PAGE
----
Deploying a Non-NUMA Aligned Instance in RHEL OSP

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When you Nova boot an instance in an OSP Overcloud deployed using SR-IOV and CPU Pinning, that instance will be NUMA aligned, meaning that its vCPUs, memory, and SR-IOV VF (Virtual Function) will all be local to the same NUMA node.  Nova will not allow you to deploy a non-NUMA aligned instance in such an environment (which you might want to do when testing the cross-NUMA penalty of your hardware).

If you are looking to misalign an instance for the purpose of testing, you can use the following process.

First, ssh to the Compute node running your test instance.  In the example below, we can see that the libvirt shows VM three as being pinned to odd numbered cores. On this hardware that means, NUMA node 1.

In this example, our VM has 4 cores.

# virsh vcpupin 3
VCPU: CPU Affinity
——————————
   0: 11
   1: 35
   2: 17
   3: 41
Using virsh vcpupin you can move the pinned VM cores to the pCPUs local to numa node 0.
In the example below, we start my migrating vCPU 0 to pCPU 12.
# virsh vcpupin 3 0 12
Now we migrate vCPU 1 to pCPU 14.
# virsh vcpupin 3 1 14
Now we migrate vCPU 2 to pCPU 18.
# virsh vcpupin 3 2 18
Now we migrate vCPU 3 to pCPU 20.
# virsh vcpupin 3 3 20
Now, pinning now appears as follows.
# virsh vcpupin 3
VCPU: CPU Affinity
———————————-
   0: 12
   1: 14
   2: 18
   3: 20

Roxio Toast Titanium on Mac OS X opening / running very slow – hello DTrace!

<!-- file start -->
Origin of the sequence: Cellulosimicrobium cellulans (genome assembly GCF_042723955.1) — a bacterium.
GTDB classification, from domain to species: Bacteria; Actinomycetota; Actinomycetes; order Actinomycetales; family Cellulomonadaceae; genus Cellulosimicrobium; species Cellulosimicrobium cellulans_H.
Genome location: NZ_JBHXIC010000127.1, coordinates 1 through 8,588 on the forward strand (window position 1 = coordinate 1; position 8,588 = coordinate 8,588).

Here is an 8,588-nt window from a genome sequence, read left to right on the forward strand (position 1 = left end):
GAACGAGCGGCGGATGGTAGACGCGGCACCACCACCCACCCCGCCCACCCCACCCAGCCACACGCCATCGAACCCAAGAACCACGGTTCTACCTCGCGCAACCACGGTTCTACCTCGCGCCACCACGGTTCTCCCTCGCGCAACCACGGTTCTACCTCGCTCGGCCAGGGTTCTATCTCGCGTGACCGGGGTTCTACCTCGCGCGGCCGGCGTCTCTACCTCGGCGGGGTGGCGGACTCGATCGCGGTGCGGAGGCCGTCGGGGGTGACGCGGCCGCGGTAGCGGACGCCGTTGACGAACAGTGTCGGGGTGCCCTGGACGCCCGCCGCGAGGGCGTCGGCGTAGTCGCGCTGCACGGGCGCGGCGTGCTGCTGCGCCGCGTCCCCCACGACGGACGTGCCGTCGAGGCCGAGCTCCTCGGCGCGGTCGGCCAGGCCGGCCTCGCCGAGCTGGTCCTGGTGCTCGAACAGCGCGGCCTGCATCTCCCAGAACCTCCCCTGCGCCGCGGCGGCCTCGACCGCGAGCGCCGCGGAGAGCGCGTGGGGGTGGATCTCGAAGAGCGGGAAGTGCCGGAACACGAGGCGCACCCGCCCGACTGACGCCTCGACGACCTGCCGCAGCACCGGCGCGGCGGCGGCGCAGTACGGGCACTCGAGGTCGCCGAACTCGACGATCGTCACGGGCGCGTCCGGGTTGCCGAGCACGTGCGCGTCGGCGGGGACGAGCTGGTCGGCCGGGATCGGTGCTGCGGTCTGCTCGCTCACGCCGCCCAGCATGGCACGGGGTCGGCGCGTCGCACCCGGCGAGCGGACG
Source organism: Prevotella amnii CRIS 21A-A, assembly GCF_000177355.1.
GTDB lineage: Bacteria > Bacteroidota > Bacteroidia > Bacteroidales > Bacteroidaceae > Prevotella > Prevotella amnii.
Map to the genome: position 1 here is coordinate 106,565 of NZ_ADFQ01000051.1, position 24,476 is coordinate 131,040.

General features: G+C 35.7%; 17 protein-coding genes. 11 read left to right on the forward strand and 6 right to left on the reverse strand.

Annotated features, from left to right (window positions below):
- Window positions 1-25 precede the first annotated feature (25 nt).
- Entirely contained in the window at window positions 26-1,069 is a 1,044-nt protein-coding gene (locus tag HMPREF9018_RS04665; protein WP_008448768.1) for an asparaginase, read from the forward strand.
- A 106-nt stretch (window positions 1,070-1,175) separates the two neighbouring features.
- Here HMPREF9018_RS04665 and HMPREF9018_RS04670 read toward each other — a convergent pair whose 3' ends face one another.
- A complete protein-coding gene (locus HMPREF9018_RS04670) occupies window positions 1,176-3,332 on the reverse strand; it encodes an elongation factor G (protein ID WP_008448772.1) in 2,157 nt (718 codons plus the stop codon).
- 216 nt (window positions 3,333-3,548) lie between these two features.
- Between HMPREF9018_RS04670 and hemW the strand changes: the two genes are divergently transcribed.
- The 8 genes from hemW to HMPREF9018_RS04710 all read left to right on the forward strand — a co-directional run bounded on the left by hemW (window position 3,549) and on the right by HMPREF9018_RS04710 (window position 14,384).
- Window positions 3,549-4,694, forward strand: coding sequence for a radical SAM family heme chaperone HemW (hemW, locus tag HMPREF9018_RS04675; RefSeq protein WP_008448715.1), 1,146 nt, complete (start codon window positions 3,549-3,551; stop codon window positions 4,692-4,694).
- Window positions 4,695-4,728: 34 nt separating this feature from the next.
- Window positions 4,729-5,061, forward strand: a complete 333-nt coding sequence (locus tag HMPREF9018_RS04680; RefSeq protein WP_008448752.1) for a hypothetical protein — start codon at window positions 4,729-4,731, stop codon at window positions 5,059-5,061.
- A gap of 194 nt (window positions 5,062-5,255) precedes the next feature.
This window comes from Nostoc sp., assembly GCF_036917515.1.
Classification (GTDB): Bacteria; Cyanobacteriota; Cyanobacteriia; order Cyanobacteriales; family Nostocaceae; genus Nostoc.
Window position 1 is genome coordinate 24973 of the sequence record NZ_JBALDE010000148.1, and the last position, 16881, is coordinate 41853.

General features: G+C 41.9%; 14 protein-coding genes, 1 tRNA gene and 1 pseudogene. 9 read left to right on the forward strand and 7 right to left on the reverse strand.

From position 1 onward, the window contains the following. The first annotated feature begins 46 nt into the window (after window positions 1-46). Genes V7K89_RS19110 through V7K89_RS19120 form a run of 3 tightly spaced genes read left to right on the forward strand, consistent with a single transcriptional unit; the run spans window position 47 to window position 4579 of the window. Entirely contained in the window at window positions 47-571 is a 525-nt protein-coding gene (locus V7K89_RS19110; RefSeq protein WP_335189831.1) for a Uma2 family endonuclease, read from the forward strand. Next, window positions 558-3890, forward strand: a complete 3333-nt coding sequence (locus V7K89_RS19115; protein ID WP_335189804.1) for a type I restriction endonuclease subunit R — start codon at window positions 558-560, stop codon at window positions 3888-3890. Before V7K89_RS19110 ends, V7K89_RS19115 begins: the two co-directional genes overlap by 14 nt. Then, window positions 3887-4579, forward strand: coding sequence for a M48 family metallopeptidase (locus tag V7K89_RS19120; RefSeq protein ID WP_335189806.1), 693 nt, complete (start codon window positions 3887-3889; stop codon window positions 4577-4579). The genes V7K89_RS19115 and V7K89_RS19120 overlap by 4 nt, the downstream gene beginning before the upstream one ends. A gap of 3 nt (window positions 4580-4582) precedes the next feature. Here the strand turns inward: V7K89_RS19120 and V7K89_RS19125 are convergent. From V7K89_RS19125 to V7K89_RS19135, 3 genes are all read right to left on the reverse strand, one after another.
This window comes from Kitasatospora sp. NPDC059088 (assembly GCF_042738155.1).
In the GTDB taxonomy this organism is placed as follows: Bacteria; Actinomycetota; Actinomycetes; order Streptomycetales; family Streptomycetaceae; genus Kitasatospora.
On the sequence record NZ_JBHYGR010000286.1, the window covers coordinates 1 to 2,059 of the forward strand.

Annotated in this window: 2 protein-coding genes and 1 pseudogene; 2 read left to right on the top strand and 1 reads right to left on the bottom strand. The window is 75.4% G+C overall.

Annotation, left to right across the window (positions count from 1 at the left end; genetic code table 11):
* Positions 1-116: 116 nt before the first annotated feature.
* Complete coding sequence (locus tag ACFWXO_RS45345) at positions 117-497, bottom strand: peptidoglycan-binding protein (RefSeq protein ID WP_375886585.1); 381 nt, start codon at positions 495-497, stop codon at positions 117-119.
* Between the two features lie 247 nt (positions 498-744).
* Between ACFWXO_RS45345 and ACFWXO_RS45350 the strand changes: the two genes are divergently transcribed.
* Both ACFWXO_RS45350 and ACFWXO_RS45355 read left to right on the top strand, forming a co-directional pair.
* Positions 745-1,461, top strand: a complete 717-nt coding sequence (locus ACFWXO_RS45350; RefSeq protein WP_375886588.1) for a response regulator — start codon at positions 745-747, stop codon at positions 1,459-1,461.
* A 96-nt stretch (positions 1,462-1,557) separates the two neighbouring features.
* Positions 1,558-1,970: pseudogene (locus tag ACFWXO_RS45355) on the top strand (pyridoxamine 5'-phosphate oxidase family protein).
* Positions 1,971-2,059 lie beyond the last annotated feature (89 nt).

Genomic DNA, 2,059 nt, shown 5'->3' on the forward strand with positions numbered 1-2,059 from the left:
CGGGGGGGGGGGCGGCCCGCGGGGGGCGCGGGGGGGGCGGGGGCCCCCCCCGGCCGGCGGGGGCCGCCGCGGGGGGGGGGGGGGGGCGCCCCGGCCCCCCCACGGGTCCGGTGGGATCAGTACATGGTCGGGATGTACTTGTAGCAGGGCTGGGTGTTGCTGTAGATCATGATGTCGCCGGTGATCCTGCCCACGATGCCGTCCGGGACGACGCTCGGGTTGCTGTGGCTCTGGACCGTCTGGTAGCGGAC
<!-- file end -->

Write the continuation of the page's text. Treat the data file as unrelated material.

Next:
ToastIf you find Toast is running very slow on your Mac and you've tried all the other fixes, check to make sure you don't have any mounts defined on your Mac as Toast will continue to try and mount them ad nauseum – thereby causing the slowness.  You can check Directory Utility to see if there are mounts you forgot about.

If that's not it, it is time to embrace the built-in DTrace tools Mac has for your computing pleasure.  This can help you track the calls Roxio makes when it's appears to be running dog slow.

Dtruss is very much like truss or strace – it will show you system calls made by whatever you are dtrussing.  If what you are trying to figure out is shortlived, execsnoop is also your friend as it will show you system calls for any new processes as they are spawned.

Dtruss and execsnoop show when Toast starts up that automountd is always called, thus stale NFS mounts could be causing you headaches.

RedHat Performance Tuning: The Man Pages

OTF365091S This my first post following my week long Redhat Monitoring and Performance Tuning Course (RH442). This course was rather intense and dealt mostly with concepts and theories rather and was not at all a how-to on performance tuning. I am going to do my best to document some of what I learned.  Lets start with the documentation…

Man Pages, are the extensive documentation that comes installed by default on a linux system. They are seperated into 9 books or sections.

  1. General Commands
  2. System Calls
  3. C Library Functions
  4. Special FIles and Drivers
  5. FIle Formats
  6. Games/Screensavers
  7. Protocols
  8. System Admin Commands and Daemons

To access a particular book you specify the book name after the man command. For example:

#man 1 printf

which is different than…

#man 3 printf

To find all the man pages related to printf, you run a the following

#man -k printf

Which gives you the output below listing all man pages related to printf. These specific ones are all on the the printf command specifically. Similarly you can use the apropos command and get the same output

To see only the man pages for printf run the command below

#man -f printf

Which will return only what you see below.

printf (1)           – format and print data
printf (1p)          – write formatted output
printf (3)           – formatted output conversion
printf (3p)          – print formatted output